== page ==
A survey of Californian residents including Silicon Valley Bay Area tech workers has found a high degree of mistrust of tech, media, business, and government organizations -- an average of 10 points lower than the rest of the country.
The 2019 Edelman Trust Barometer for California surveyed more than 1,900 California residents and 400 tech workers. Californians are far less happy with the tech industry than the rest of the country and highly mistrustful of everything else.
Trust in technology companies was 61 percent compared with 73 percent for the US population overall; 38 percent of Californians trust the media compared with 48 percent; And only 32 percent trust government compared with 40 percent across the rest of the US.
Edelman titled its California survey "Golden State Worriers" because of the highly skeptical views of Californian residents with 62 percent agreeing that "the best days of living in California are behind versus are ahead."
California's tech industry is the envy of the world, but Californians don't trust it to create jobs, with only 44 percent expecting more jobs.
In areas with more technology companies, the local residents increasingly say the industry has been under regulated, with 72 percent in the Bay Area -- a rise of five points from last year, compared with the Los Angeles area ,which rose 9 points to 70 percent, while the rest of California unchanged at 61 percent.
There was a large 12-point increase over the past year in Californians saying the government should regulate the tech industry, with 58 percent agreeing.
Tech workers seem to recognize their impact on their surroundings, with more than 85 percent saying that "tech companies have an obligation to improve societal [and local] issues." And 75 percent of tech workers want tech industry business leaders to do more to improve California.
Edelman says that 69 percent of tech workers agree that the tech industry has been under-regulated. And 28 percent of of tech workers are concerned about "the tech bubble crashing and many people losing their jobs." Almost one-quarter said there was a lack of diversity at tech companies.
Other findings: Not surprisingly housing costs were cited as a serious issue by 72 percent of Californians, and 76 percent in the San Francisco Bay Area. More than half of Californians (53 percent) and 63 percent of Millennials are considering moving because of the high costs of living.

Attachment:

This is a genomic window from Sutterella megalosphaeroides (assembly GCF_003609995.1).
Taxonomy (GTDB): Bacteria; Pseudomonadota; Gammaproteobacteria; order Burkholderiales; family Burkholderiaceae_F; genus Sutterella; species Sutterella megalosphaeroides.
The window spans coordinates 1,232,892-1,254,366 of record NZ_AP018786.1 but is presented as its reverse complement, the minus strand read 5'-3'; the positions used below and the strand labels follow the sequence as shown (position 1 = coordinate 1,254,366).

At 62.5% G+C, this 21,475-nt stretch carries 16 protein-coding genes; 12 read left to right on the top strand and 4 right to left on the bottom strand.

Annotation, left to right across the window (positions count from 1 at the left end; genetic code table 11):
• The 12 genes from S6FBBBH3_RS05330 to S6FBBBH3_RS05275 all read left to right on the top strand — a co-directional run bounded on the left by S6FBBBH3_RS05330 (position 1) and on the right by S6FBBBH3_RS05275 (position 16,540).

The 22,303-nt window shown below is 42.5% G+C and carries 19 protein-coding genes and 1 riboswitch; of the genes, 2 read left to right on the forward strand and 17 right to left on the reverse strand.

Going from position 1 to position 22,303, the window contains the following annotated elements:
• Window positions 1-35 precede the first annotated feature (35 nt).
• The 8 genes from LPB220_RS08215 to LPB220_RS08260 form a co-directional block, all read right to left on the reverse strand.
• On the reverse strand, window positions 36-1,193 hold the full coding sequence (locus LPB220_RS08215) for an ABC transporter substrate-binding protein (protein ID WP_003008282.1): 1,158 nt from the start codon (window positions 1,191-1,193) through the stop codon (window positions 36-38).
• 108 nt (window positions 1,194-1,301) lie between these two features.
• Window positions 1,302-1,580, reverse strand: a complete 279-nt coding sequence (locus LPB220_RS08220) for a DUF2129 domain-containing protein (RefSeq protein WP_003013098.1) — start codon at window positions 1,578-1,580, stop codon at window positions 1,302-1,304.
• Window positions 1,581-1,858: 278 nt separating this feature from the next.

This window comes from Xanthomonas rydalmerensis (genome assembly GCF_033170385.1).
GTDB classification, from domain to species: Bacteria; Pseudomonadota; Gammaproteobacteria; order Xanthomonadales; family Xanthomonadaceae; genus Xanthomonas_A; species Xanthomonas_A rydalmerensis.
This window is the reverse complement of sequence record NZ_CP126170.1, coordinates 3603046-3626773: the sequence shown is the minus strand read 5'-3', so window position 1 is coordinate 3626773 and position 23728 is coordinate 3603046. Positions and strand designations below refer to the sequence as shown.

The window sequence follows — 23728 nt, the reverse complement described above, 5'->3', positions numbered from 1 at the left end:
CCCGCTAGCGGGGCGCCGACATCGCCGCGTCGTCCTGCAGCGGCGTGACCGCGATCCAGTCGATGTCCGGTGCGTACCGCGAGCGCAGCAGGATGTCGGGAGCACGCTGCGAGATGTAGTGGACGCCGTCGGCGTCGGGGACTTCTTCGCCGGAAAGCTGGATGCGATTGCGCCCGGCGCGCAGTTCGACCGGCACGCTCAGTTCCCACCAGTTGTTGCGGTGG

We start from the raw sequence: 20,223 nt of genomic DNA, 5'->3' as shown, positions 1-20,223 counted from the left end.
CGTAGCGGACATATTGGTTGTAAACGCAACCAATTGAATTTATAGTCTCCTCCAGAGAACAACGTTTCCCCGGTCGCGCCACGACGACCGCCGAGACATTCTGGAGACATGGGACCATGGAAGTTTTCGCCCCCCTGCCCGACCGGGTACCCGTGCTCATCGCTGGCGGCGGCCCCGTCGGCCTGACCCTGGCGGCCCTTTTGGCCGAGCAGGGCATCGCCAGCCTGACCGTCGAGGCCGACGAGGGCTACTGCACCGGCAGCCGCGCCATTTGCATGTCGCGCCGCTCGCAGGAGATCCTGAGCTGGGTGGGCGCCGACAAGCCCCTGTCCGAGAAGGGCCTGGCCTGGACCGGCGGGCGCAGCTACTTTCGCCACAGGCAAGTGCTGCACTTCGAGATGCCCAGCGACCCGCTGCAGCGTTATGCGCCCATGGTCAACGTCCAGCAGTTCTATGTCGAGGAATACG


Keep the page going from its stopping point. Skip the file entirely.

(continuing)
It seems that, with local residents, as well as with workers, the closer you are to tech companies and the more you know about them, the less trusting you are, the more skeptical you are about the future, and the more likely you are to want the tech industry to be regulated.
Of the high number of tech workers, 75 percent want to see their business leaders taking an active role on important issues. That's an interesting finding. It's backed up by the tech worker walkouts and protests we saw in 2018. It also shows that if the ethical leadership at a company is missing then the tech workers will take up the roles needed.
However, this is not an alienated workforce. The survey found that tech workers trust their employer far more than any other institution at 78 percent, and they have a positive view of the future of tech. This trust could easily be lost if their employers are caught spying or taking retribution against whistle blowers and activist staff.
Edelman, the world's largest private public relations company, is keen to promote a service in which it helps executives and companies become activists around social issues. For example, this survey found that 81 percent of Californians want tech companies to do more to improve local issues and 76 percent want more activism on societal issues.
With California residents often ahead of the rest of the country in key trends and issues, similar trends in mistrust of tech companies are likely to emerge in the rest of the US. The California survey gives the tech industry a warning and some time to get ahead of its image and activism issues -- before they spread to the other states.
That will be a challenge -- especially for the tech industry's political lobbyists who will find it hard to divert politicians from noticing the rising popularity for greater government controls. Legislators write code, which is far more powerful than any computer code. New regulations for the tech industry seem inevitable.